Obama’s faith showed many of the elements of a liberal Protestant church: an emphasis on the separation of church and state, religious tolerance and the refusal to embrace a literal reading of the Bible.

In a 2006 speech before a Sojourners meeting, Obama talked about his approach to the Bible:

“Which passages of Scripture should guide our public policy? Should we go with Leviticus, which suggests slavery is OK and that eating shellfish is abomination? How about Deuteronomy, which suggests stoning your child if he strays from the faith? Or should we just stick to the Sermon on the Mount – a passage that is so radical that it’s doubtful that our own Defense Department would survive its application?”

When many people think of Obama’s religious experience in Chicago, though, they cite his exposure to the angry sermons of the Rev. Jeremiah Wright and “black liberation theology,” a movement that emerged in the late 1960s and blended the Social Gospel with the black power movement.

Bass, the church historian, says another black pastor shaped Obama’s theology more: the Rev. Martin Luther King Jr.

He attended liberal Protestant seminaries where he learned about the Social Gospel’s concern for the entire person, soul and body.

Obama has reached out to evangelical leaders like Rick Warren, seen here praying at Obama’s inauguration, but many still doubt his faith.

King once wrote that “any religion that professes to be concerned about the souls of men and is not concerned about the slums that damn them, the economic conditions that strangle them …is a spiritually moribund religion awaiting burial.”

But King and the black church also fused the Social Gospel with an emotional fervor missing from white Protestant churches, Bass says. Other presidents like Franklin Roosevelt and Woodrow Wilson were influenced by the Social Gospel, but they weren’t shaped by the black church.

“This is the first time we’re hearing the Social Gospel from the perspective of the black church from the Oval Office. It makes it warmer, more emotive, more communal," Bass says. "There is less fear of linking the Social Gospel with the stories of the Bible, especially the stories of Exodus and Jesus’ healings.”

The emphasis on community uplift - not individual attainment - may strike some Americans as socialist. But the emphasis on community is part of King’s “Beloved Community,” Bass says.

King once wrote that all people are caught up in an “inescapable network of mutuality… I can never be what I ought to be until you are allowed to be what you ought to be.”

“When I listen to Obama, I don’t hear communism, I hear the Beloved Community,” Bass says. “But a lot of white Americans don’t hear that because they never sat in those churches and heard it over and over again. It’s the whole theology that motivated MLK and the civil rights movement.”

Obama is not a Christian, some think

For some, Obama’s actions in the Oval Office seem to contradict Christianity.

Jesus was nonviolent. Obama has ramped up drone attacks in Afghanistan that have not only removed terrorists, but killed civilians.

The Bible talks about the sanctity of marriage between a man and a woman. Obama invoked Jesus when he came out in support of same-sex marriage. “The thing at root that we think about is, not only Christ sacrificing himself on our behalf, but it’s also the Golden Rule," Obama told ABC News during his announcement.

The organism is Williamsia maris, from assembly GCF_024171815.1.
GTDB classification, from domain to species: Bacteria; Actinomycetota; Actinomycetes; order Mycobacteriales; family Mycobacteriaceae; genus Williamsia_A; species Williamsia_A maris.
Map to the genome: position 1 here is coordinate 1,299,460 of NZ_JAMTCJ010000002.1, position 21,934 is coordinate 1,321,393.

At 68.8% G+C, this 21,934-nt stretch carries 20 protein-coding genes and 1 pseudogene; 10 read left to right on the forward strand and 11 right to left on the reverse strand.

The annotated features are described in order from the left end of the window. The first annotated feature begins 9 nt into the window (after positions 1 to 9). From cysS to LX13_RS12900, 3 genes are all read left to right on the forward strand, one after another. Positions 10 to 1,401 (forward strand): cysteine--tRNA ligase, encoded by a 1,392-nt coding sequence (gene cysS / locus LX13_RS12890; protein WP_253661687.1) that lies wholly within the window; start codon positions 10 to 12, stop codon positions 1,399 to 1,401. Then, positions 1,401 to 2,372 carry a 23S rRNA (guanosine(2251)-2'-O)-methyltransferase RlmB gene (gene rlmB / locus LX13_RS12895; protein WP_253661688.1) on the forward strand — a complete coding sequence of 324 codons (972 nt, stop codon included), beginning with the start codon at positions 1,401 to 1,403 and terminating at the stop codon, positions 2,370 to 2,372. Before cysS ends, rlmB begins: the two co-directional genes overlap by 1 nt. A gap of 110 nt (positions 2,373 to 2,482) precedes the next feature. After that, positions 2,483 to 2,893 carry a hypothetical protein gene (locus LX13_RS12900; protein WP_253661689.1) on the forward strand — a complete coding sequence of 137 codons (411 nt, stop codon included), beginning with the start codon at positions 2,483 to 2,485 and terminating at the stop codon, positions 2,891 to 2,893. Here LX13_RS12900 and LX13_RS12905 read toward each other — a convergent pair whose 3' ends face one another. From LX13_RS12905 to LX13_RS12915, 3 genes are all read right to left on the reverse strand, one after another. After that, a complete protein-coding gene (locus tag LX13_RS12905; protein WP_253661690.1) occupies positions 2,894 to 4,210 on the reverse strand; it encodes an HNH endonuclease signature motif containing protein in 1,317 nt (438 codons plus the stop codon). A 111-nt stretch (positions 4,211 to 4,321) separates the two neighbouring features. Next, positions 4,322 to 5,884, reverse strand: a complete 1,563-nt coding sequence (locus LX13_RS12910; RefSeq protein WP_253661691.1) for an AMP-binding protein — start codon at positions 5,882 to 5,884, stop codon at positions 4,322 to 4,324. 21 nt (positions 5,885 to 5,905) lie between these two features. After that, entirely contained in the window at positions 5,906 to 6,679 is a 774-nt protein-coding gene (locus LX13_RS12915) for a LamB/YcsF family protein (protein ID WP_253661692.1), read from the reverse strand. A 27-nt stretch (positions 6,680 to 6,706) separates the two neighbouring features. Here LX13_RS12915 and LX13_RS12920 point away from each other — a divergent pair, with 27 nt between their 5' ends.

Jesus talked about helping the poor. But he never said anything about creating a massive health care law that taxed the rich to help the poor, some Christians argue.

But Wallis of Sojourners says Obama’s push for health care was a supreme example of Christian faith.

A situation where 50 million Americans don’t have health insurance is “a fundamental Christian problem,” Wallis says.

“Health is such a Gospel issue. Jesus was involved in healing all the time, and to have some people excluded from health care because they lack wealth is a fundamental Christian contradiction.”

Wallis has been one of the most persistent defenders of Obama’s faith. But no matter how much Scripture he and others cite, doubts about Obama’s faith have followed him throughout his political career.

Focus on the Family founder James Dobson once said that Obama distorted the traditional understanding of the Bible “to fit his own world, his own confused theology.” The Rev. Franklin Graham, the son of Billy Graham, publicly questioned Obama’s faith, then later apologized.

Conservative Christian books and websites are filled with stories of Obama allegedly trying to suppress the nation’s Christian heritage.

The Rev. Steven Andrew, author of “Making a Strong Nation,” says Obama is trying to change the national motto from “In God we Trust” to “Out of Many, One,” and he’s ordered the Pentagon to remove biblical verses from its daily report.

“That’s the most serious thing someone can do to a nation, trying to separate a nation from God,” he says. “He seems to be trying to change the Christian laws our Founding Fathers made.”

Andrew says Obama is actually an enemy of Christianity. In his book, Andrew argues that the Founding Fathers were Christians who created a “covenant Christian nation” and calls for a “national repentance.”

“I think he’s an anti-Christ,” Andrew says.  Cass, of the Christian Anti-Defamation Commission, says Obama’s emphasis on helping the poor through social justice isn’t Christianity.

Christians who talk about “social justice” are often practicing “warmed-over Marxism,” Cass says.

“Do I believe in caring for the poor and oppressed? Yes. But you don’t do it along the lines of communistic redistributing.”